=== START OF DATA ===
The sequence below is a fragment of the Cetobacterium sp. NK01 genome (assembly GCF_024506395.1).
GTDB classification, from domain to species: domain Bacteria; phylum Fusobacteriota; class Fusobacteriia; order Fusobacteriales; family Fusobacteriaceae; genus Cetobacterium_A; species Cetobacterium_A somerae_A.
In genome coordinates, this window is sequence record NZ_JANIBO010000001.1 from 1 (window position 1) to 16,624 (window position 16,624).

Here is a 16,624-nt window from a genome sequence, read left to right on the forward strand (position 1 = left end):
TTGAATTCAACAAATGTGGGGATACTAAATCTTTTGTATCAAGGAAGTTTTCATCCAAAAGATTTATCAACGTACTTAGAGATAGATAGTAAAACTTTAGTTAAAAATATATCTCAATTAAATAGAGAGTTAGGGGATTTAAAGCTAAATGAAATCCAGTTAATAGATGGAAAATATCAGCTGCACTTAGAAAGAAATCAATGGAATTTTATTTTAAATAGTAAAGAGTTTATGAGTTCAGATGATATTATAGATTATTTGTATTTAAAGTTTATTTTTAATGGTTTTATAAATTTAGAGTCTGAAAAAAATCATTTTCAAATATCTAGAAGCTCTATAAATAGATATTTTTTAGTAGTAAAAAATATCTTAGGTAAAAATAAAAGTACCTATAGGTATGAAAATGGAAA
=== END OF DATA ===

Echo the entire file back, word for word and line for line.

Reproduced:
The sequence below is a fragment of the Cetobacterium sp. NK01 genome (assembly GCF_024506395.1).
GTDB classification, from domain to species: domain Bacteria; phylum Fusobacteriota; class Fusobacteriia; order Fusobacteriales; family Fusobacteriaceae; genus Cetobacterium_A; species Cetobacterium_A somerae_A.
In genome coordinates, this window is sequence record NZ_JANIBO010000001.1 from 1 (window position 1) to 16,624 (window position 16,624).

Here is a 16,624-nt window from a genome sequence, read left to right on the forward strand (position 1 = left end):
TTGAATTCAACAAATGTGGGGATACTAAATCTTTTGTATCAAGGAAGTTTTCATCCAAAAGATTTATCAACGTACTTAGAGATAGATAGTAAAACTTTAGTTAAAAATATATCTCAATTAAATAGAGAGTTAGGGGATTTAAAGCTAAATGAAATCCAGTTAATAGATGGAAAATATCAGCTGCACTTAGAAAGAAATCAATGGAATTTTATTTTAAATAGTAAAGAGTTTATGAGTTCAGATGATATTATAGATTATTTGTATTTAAAGTTTATTTTTAATGGTTTTATAAATTTAGAGTCTGAAAAAAATCATTTTCAAATATCTAGAAGCTCTATAAATAGATATTTTTTAGTAGTAAAAAATATCTTAGGTAAAAATAAAAGTACCTATAGGTATGAAAATGGAAA